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After being snubbed on bar and grill license, Wyoming Downs could get superior Casper liquor rights


CASPER, Wyo. — While the Casper City Council in August rejected Wyoming Downs’ request for a bar and grill liquor license, the company could instead get a liquor license that would mean greater freedom to sell alcohol at its “Blue Roof” location.

Before the city council issued a decision on the bar and grill license, Eric Nelson with Wyoming Downs told the council that the company expected to generate about $275,000 less in tax revenues if the Blue Roof had only a restaurant liquor license instead of a bar and grill license.

However, with Wyoming Bootlegger Liquor going out of business, Wyoming Downs could potentially come into control of one of Casper’s full retail liquor licenses. The Casper City Council is expected to consider a request to transfer control of Retail Liquor License No. 21 from Wyoming Bootlegger Liquor to Wyoming Downs on October 5.

In estimating the amount of tax revenue that the Wyoming Downs Blue Roof location would generate, Nelson told the city council in August that the company expected to generate about $125,000 per year through the new sports wagering lounge at the former Sidelines Bar and Grill location.

With a bar and grill license, Nelson said Wyoming Downs expected that tax revenue figure would jump to $400,000. Wyoming Downs has signed a contract with BetMGM to offer mobile sports wagering, taking advantage of a new law legalizing online sports wagering and fantasy sports contests in Wyoming. The new law will open a market that the Wyoming Gaming Commission estimates could be around $449 million.

There are a variety of liquor licenses available to businesses in Casper and each comes with its own restrictions. Retail liquor licenses offer businesses the greatest flexibility.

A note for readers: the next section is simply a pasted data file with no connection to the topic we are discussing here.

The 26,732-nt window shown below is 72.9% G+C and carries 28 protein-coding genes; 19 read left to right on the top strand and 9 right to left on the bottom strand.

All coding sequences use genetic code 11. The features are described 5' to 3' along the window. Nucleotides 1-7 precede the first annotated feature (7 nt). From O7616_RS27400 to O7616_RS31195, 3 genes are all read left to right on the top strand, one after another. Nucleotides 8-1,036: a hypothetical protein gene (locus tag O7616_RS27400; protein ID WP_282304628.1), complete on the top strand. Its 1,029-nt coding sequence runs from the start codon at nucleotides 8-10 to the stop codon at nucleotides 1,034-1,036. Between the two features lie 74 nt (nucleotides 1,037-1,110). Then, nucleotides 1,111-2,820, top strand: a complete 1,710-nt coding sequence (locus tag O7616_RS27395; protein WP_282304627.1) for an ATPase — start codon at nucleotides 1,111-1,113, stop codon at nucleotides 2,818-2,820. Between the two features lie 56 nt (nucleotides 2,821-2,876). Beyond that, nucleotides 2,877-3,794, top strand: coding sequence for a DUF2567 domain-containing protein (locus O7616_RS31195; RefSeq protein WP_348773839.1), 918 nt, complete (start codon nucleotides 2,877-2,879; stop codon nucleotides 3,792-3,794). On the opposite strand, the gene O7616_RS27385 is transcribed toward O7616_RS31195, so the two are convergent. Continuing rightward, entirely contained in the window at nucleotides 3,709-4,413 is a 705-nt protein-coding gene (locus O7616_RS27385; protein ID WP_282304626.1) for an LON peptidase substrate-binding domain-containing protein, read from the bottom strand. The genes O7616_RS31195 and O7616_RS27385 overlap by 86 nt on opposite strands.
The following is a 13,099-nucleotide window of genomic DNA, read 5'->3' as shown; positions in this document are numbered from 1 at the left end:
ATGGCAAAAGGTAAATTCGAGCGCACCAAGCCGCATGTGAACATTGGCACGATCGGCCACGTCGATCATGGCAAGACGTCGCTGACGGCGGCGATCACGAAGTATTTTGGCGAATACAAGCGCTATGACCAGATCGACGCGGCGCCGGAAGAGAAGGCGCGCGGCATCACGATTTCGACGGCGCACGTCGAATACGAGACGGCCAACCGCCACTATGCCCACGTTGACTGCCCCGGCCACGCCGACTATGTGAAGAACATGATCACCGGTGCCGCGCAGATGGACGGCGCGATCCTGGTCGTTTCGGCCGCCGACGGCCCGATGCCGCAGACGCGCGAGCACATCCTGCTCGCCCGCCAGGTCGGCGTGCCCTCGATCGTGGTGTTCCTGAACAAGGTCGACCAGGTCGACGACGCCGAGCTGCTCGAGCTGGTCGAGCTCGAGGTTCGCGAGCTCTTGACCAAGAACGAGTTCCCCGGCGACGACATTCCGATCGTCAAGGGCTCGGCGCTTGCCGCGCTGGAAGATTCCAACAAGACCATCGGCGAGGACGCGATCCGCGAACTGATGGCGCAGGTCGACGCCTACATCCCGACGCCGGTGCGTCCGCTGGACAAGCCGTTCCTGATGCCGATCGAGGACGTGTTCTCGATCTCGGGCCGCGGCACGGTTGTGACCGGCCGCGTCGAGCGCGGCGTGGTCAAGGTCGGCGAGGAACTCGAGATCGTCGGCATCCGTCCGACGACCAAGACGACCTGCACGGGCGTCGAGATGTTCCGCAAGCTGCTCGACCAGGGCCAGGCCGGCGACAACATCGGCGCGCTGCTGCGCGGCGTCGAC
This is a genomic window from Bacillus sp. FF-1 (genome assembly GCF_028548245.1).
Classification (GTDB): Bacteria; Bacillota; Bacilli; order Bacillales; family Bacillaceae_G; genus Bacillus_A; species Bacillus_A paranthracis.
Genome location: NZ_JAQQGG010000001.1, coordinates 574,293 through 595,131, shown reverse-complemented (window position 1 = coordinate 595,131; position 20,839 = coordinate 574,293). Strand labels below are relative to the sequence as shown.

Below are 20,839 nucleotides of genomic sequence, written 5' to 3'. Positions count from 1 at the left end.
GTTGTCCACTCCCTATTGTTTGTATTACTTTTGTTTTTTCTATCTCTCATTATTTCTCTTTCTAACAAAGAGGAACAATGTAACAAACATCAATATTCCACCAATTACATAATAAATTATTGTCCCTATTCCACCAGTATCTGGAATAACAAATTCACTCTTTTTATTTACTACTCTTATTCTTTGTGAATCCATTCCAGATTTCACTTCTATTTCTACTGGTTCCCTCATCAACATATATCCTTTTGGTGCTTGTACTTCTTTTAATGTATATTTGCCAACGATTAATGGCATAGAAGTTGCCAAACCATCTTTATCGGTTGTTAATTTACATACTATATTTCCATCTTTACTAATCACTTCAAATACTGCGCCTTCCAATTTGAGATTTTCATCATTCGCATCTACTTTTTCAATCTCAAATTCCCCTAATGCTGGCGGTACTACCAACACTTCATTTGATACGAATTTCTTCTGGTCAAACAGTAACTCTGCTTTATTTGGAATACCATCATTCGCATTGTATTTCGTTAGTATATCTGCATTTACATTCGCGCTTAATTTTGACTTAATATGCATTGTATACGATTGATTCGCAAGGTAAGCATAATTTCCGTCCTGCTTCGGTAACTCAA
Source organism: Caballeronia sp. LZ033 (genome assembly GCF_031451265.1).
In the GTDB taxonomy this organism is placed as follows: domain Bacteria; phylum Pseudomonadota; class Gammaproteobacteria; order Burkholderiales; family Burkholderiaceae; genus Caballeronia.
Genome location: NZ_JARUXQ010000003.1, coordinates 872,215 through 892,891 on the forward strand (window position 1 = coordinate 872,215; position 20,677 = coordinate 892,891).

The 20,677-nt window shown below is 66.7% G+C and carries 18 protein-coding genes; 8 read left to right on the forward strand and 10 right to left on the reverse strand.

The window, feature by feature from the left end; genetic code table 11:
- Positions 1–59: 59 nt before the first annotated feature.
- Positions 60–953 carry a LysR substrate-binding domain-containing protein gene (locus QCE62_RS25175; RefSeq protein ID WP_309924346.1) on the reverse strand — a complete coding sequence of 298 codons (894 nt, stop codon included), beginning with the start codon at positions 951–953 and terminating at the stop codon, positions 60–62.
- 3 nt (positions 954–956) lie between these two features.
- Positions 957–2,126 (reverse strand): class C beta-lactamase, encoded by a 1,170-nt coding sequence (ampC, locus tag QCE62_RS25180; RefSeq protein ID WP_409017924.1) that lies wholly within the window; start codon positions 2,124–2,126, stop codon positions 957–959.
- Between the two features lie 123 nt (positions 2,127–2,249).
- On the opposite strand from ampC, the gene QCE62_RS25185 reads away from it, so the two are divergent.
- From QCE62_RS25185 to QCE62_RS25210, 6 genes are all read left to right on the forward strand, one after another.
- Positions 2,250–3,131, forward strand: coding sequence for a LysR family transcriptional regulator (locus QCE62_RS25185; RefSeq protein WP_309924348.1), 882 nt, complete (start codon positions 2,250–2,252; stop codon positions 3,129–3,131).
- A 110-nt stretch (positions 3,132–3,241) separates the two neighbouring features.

Retail liquor licenses allow a business to operate a walk-up bar and allow sales for off-premise consumption of alcohol products. These licenses can be jointly held with other license types.

Retail liquor licenses allow businesses to sell any type of legal alcoholic product and have no requirement that the business also sell food.

Bar and grill licenses, on the other hand, require that 60% of the business’s sales come from food rather than alcohol. While bar and grill licenses also allow businesses to sell beer, wine and hard liquor and allow walk-up bars, sales cannot include packaged liquor for off-premise consumption.

Restaurant liquor licenses don’t allow a business to operate a walk-up bar and require that 60% of sales come from food rather than alcohol. Unlike bar and grill licenses, restaurant liquor licenses don’t allow alcohol sales to continue after full food service has ended.

There are four other types of liquor permits: microbrewery permits, winery permits, satellite permits and resort liquor license permits.

Microbrewery permits are for the sale of malt beverages only and winery permits only allow for the sale of wine. These permits are available to businesses which make their own products. In other respects, these permits are largely similar to retail liquor license permits, with the caveat that there are limits on how much alcohol can be sold for off-premise consumption.

Satellite permits are available to businesses which manufacture their own products that want to serve that alcohol at another location, sometimes referred to as a “tasting room.”

Resort liquor licenses are available to hotels and are similar to full retail liquor licenses with the exception that they don’t allow for the sale of package liquor.

The number of liquor licenses available in Casper is determined by state statute and the city’s population. Casper can have:

  • Up to 36 retail liquor licenses
  • Up to 14 bar and grills licenses
  • Unlimited restaurant liquor licenses
  • 36 microbrewery or winery permits
  • An unlimited number of resort liquor licenses